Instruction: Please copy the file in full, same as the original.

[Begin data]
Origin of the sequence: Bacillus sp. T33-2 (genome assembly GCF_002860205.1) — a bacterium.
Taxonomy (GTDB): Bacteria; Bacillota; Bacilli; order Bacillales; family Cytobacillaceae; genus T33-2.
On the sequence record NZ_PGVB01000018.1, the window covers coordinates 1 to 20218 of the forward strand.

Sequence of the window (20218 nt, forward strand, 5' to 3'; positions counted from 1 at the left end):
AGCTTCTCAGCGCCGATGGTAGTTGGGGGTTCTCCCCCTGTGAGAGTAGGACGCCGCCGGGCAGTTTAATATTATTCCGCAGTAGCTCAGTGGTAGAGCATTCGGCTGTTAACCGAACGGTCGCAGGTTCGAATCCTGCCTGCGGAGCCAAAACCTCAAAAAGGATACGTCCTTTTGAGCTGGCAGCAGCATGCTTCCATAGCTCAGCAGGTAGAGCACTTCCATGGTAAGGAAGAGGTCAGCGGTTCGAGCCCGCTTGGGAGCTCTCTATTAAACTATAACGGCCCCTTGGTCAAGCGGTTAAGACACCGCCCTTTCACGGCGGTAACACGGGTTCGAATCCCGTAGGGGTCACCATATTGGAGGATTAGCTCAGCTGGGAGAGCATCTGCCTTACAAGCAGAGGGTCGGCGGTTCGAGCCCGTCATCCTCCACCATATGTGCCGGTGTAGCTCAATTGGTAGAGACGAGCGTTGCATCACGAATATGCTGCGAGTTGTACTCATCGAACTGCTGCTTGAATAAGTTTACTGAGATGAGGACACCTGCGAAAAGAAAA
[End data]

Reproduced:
Origin of the sequence: Bacillus sp. T33-2 (genome assembly GCF_002860205.1) — a bacterium.
Taxonomy (GTDB): Bacteria; Bacillota; Bacilli; order Bacillales; family Cytobacillaceae; genus T33-2.
On the sequence record NZ_PGVB01000018.1, the window covers coordinates 1 to 20218 of the forward strand.

Sequence of the window (20218 nt, forward strand, 5' to 3'; positions counted from 1 at the left end):
AGCTTCTCAGCGCCGATGGTAGTTGGGGGTTCTCCCCCTGTGAGAGTAGGACGCCGCCGGGCAGTTTAATATTATTCCGCAGTAGCTCAGTGGTAGAGCATTCGGCTGTTAACCGAACGGTCGCAGGTTCGAATCCTGCCTGCGGAGCCAAAACCTCAAAAAGGATACGTCCTTTTGAGCTGGCAGCAGCATGCTTCCATAGCTCAGCAGGTAGAGCACTTCCATGGTAAGGAAGAGGTCAGCGGTTCGAGCCCGCTTGGGAGCTCTCTATTAAACTATAACGGCCCCTTGGTCAAGCGGTTAAGACACCGCCCTTTCACGGCGGTAACACGGGTTCGAATCCCGTAGGGGTCACCATATTGGAGGATTAGCTCAGCTGGGAGAGCATCTGCCTTACAAGCAGAGGGTCGGCGGTTCGAGCCCGTCATCCTCCACCATATGTGCCGGTGTAGCTCAATTGGTAGAGACGAGCGTTGCATCACGAATATGCTGCGAGTTGTACTCATCGAACTGCTGCTTGAATAAGTTTACTGAGATGAGGACACCTGCGAAAAGAAAA